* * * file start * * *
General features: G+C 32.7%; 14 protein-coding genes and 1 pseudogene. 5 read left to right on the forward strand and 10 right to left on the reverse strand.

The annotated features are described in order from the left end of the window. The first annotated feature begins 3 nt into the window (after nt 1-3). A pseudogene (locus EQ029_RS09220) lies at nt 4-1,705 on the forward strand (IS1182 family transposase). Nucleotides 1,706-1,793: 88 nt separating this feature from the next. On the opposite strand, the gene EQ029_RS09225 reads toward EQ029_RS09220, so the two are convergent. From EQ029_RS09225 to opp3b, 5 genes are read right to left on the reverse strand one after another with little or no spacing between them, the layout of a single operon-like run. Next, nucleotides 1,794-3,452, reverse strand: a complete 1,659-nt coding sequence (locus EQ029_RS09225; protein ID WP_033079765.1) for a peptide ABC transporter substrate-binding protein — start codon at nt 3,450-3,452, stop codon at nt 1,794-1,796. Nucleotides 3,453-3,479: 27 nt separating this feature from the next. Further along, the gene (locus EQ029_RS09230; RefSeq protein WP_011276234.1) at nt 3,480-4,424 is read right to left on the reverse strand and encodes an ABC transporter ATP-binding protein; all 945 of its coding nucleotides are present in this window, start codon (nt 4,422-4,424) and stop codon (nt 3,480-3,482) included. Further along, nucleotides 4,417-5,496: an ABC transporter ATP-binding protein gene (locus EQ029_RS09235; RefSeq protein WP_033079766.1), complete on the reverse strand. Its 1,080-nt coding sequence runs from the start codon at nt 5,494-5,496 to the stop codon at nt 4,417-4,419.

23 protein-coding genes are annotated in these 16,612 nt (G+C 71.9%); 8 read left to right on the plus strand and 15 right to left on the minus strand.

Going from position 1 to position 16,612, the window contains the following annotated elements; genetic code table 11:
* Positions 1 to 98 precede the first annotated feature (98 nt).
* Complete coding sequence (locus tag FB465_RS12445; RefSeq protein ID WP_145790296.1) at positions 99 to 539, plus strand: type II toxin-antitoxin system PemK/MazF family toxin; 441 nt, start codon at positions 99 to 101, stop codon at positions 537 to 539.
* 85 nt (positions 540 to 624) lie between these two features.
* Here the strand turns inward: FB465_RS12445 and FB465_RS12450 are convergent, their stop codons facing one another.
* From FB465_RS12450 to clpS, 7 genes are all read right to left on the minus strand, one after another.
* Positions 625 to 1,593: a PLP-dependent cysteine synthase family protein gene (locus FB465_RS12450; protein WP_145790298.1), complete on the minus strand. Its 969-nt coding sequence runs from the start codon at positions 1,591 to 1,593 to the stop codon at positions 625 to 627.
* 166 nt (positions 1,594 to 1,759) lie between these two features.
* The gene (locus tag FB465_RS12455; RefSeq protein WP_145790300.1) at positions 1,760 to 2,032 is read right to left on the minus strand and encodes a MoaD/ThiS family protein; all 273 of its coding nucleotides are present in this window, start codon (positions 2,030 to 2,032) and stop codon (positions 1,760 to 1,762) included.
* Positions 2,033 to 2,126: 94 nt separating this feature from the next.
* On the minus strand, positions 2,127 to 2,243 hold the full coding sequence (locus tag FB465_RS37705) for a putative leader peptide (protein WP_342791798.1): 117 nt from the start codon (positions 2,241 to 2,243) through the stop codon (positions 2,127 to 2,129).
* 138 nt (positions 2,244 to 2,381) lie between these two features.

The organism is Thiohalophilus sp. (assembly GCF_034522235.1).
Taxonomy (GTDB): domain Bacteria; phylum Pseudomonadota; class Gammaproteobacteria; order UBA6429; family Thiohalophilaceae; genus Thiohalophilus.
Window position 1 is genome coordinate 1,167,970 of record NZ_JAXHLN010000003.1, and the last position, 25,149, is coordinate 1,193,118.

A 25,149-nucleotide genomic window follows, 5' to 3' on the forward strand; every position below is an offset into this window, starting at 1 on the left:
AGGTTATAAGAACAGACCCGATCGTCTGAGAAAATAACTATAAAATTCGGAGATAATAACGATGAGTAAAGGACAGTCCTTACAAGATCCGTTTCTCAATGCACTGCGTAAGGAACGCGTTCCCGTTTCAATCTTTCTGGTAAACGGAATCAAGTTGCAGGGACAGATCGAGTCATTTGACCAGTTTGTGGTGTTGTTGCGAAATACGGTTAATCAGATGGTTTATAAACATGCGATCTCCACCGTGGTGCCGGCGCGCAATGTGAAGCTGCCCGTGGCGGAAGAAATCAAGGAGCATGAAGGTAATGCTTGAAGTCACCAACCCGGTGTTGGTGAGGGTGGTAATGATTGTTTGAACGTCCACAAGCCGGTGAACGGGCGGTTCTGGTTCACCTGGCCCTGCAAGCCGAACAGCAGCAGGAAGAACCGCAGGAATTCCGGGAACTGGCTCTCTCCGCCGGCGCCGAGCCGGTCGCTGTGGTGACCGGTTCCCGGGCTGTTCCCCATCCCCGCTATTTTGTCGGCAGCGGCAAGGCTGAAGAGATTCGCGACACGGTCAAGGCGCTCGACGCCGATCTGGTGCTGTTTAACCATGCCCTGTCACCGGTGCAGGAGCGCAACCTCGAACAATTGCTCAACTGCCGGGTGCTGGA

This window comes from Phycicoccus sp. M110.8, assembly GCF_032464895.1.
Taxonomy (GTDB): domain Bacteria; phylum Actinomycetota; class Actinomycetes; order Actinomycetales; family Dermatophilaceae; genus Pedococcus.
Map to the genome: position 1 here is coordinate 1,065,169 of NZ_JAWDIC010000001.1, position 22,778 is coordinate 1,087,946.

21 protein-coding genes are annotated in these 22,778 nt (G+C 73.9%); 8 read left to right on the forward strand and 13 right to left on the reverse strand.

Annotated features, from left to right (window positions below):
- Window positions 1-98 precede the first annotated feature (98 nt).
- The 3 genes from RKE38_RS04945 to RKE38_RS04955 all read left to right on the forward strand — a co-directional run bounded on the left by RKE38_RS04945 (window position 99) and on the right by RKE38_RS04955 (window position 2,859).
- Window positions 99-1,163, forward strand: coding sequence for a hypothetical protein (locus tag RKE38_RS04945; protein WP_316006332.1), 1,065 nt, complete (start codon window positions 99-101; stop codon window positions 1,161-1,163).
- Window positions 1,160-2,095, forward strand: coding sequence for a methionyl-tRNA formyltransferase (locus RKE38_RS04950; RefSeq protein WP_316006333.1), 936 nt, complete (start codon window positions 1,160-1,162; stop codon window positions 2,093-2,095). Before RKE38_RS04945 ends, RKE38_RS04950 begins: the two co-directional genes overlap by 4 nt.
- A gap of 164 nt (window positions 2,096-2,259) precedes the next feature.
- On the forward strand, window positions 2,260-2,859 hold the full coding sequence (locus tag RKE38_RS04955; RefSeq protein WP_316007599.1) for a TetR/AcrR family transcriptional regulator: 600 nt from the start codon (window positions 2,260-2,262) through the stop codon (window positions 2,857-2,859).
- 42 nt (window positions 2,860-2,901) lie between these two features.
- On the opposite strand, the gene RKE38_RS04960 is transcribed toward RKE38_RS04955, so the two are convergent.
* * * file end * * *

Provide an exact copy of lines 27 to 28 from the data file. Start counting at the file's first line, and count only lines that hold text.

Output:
- The 3 genes from RKE38_RS04945 to RKE38_RS04955 all read left to right on the forward strand — a co-directional run bounded on the left by RKE38_RS04945 (window position 99) and on the right by RKE38_RS04955 (window position 2,859).
- Window positions 99-1,163, forward strand: coding sequence for a hypothetical protein (locus tag RKE38_RS04945; protein WP_316006332.1), 1,065 nt, complete (start codon window positions 99-101; stop codon window positions 1,161-1,163).